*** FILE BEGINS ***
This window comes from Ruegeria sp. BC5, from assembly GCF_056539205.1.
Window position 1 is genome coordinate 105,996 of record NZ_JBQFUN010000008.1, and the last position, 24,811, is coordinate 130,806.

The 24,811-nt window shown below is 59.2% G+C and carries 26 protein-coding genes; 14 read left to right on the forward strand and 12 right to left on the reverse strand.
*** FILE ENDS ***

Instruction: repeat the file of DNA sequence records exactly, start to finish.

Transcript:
This window comes from Ruegeria sp. BC5, from assembly GCF_056539205.1.
Window position 1 is genome coordinate 105,996 of record NZ_JBQFUN010000008.1, and the last position, 24,811, is coordinate 130,806.

The 24,811-nt window shown below is 59.2% G+C and carries 26 protein-coding genes; 14 read left to right on the forward strand and 12 right to left on the reverse strand.